Kraft Plans to Split Into Two Companies

Aug. 4, 2011
Maker of Oreos, Oscar Mayer and Maxwell House coffee to create a separate snacks business and grocery business.

Kraft Foods Inc. said its board of directors wants to split the company into two independent public companies.

One would be "a high-growth global snacks business with estimated revenue of approximately $32 million," the company said, and the other would be "a high-margin North American grocery business with estimated revenue of approximately $16 billion."

Northfield, Ill.-based Kraft expects to create the two companies through a tax-free spin-off of its North American grocery business to Kraft shareholders.

"As our second-quarter results once again show, our businesses are benefiting from a virtuous cycle of growth and investment, which we fully expect will continue," Chairman and CEO Irene Rosenfeld said.

"We have built two strong, but distinct, portfolios. Our strategic actions have put us in a position to create two great companies, each with the leadership, resources and strong market positions to realize their full potential."

Rosenfeld asserted that Kraft's snacks business "has tremendous opportunities for growth as consumer demand for snacks increases around the world," while its North American grocery business "has a remarkable set of iconic brands, industry-leading margins and the clear ability to generate significant cash flow."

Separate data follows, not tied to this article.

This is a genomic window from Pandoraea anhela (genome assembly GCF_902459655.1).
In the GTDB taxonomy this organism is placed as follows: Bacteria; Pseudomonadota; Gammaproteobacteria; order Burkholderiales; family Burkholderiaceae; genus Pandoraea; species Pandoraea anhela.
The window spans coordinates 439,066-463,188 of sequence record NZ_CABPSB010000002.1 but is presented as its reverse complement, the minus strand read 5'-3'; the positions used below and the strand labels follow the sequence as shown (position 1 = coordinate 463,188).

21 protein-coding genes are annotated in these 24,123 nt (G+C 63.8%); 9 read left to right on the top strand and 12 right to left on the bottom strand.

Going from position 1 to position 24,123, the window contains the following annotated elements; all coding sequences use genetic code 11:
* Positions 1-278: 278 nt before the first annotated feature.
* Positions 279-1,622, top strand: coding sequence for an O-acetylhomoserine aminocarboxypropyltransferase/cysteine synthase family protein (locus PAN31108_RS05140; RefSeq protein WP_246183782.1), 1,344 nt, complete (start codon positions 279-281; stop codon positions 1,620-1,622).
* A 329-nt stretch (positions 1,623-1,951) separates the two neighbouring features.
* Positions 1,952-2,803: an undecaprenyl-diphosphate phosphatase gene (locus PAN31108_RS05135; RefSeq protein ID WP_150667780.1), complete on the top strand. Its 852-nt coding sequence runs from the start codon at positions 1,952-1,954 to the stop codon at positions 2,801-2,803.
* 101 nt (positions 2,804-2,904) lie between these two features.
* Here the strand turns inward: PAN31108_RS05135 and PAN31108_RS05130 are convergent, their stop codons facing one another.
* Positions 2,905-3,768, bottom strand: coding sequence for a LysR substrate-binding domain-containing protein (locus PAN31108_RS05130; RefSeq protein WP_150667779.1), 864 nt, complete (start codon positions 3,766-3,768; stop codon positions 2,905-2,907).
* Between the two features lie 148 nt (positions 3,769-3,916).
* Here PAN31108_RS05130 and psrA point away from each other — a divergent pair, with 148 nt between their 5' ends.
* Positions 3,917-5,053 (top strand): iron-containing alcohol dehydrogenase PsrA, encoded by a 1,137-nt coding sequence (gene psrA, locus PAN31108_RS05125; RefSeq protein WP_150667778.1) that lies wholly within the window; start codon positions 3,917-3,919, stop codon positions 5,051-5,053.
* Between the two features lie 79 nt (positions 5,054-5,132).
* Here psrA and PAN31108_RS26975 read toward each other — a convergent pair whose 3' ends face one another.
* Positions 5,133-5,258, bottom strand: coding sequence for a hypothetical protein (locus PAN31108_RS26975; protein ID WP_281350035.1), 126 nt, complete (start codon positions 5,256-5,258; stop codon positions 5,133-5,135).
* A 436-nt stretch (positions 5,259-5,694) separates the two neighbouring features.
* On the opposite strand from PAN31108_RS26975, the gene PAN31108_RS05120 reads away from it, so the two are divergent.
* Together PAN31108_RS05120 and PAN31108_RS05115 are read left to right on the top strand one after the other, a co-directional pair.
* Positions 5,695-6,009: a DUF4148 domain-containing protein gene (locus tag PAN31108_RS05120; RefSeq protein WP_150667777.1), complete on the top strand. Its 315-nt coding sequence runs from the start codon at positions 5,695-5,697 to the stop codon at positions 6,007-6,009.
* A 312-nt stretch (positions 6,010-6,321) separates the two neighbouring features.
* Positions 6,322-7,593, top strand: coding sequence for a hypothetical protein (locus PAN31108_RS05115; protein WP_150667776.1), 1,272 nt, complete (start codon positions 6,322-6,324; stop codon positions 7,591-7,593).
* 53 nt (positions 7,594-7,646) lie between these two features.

Kraft said it has set the stage for the split by branching out into new geographic markets and "by building its presence in the fast-growing snacking category."

"A series of strategic acquisitions, notably of LU biscuit from Danone and of Cadbury PLC, together with the strong organic growth of its Power Brands, have made Kraft Foods the world's leading snacks company," the company said in a news release.

Through cost-cutting efforts and investments in product quality, marketing and innovation, Kraft said, "the company has delivered strong results in very challenging economic conditions."

"Having successfully executed its transformation plan, and 18 months into the Cadbury integration, the company has, in fact, built a global snacking platform and a North American grocery business that now differ in their future strategic priorities, growth profiles and operational focus," the company said.

Company management determined that creating two independent companies "is the logical next step" in Kraft's "transformation."

Kraft said it aims to launch the new company by the end of 2012.

About the Author

Josh Cable | Former Senior Editor

Former Senior Editor Josh Cable covered innovation issues -- including trends and best practices in R&D, process improvement and product development. He also reported on the best practices of the most successful companies and executives in the world of transportation manufacturing, which encompasses the aerospace, automotive, rail and shipbuilding sectors. 

Josh also led the IndustryWeek Manufacturing Hall of Fame, IW’s annual tribute to the most influential executives and thought leaders in U.S. manufacturing history.

Before joining IndustryWeek, Josh was the editor-in-chief of Penton Media’s Government Product News and Government Procurement. He also was an award-winning beat reporter for several small newspapers in Northeast Ohio.

Josh received his BFA in creative writing from Bowling Green University, and continued his professional development through course-work at Ohio University and Cuyahoga Community College.

A lifelong resident of the Buckeye State, Josh currently lives in the Tremont neighborhood of Cleveland. When the weather cooperates, you’ll find him riding his bike to work, exercising his green thumb in the backyard or playing ultimate Frisbee.  

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